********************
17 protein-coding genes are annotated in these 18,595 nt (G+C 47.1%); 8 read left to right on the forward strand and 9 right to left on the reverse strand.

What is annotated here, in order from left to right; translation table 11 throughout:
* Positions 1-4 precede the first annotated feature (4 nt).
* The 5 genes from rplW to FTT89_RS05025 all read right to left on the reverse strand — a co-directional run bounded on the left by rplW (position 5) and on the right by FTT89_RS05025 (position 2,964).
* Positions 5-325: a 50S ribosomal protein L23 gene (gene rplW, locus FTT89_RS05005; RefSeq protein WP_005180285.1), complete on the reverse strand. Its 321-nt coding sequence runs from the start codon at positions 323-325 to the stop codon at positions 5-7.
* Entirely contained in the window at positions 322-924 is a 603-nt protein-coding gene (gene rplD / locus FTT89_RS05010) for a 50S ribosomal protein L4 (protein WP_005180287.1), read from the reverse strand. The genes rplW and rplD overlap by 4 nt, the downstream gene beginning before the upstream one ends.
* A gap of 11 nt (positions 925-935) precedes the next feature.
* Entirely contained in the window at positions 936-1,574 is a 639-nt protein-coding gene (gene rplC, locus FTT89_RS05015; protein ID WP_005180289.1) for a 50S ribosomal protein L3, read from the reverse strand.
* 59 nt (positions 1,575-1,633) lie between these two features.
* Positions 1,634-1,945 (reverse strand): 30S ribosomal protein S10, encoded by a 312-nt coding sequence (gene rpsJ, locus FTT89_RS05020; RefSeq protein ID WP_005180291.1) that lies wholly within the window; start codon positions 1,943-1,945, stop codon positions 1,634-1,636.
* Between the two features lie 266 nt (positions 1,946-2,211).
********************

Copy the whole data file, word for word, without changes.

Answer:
17 protein-coding genes are annotated in these 18,595 nt (G+C 47.1%); 8 read left to right on the forward strand and 9 right to left on the reverse strand.

What is annotated here, in order from left to right; translation table 11 throughout:
* Positions 1-4 precede the first annotated feature (4 nt).
* The 5 genes from rplW to FTT89_RS05025 all read right to left on the reverse strand — a co-directional run bounded on the left by rplW (position 5) and on the right by FTT89_RS05025 (position 2,964).
* Positions 5-325: a 50S ribosomal protein L23 gene (gene rplW, locus FTT89_RS05005; RefSeq protein WP_005180285.1), complete on the reverse strand. Its 321-nt coding sequence runs from the start codon at positions 323-325 to the stop codon at positions 5-7.
* Entirely contained in the window at positions 322-924 is a 603-nt protein-coding gene (gene rplD / locus FTT89_RS05010) for a 50S ribosomal protein L4 (protein WP_005180287.1), read from the reverse strand. The genes rplW and rplD overlap by 4 nt, the downstream gene beginning before the upstream one ends.
* A gap of 11 nt (positions 925-935) precedes the next feature.
* Entirely contained in the window at positions 936-1,574 is a 639-nt protein-coding gene (gene rplC, locus FTT89_RS05015; protein ID WP_005180289.1) for a 50S ribosomal protein L3, read from the reverse strand.
* 59 nt (positions 1,575-1,633) lie between these two features.
* Positions 1,634-1,945 (reverse strand): 30S ribosomal protein S10, encoded by a 312-nt coding sequence (gene rpsJ, locus FTT89_RS05020; RefSeq protein ID WP_005180291.1) that lies wholly within the window; start codon positions 1,943-1,945, stop codon positions 1,634-1,636.
* Between the two features lie 266 nt (positions 1,946-2,211).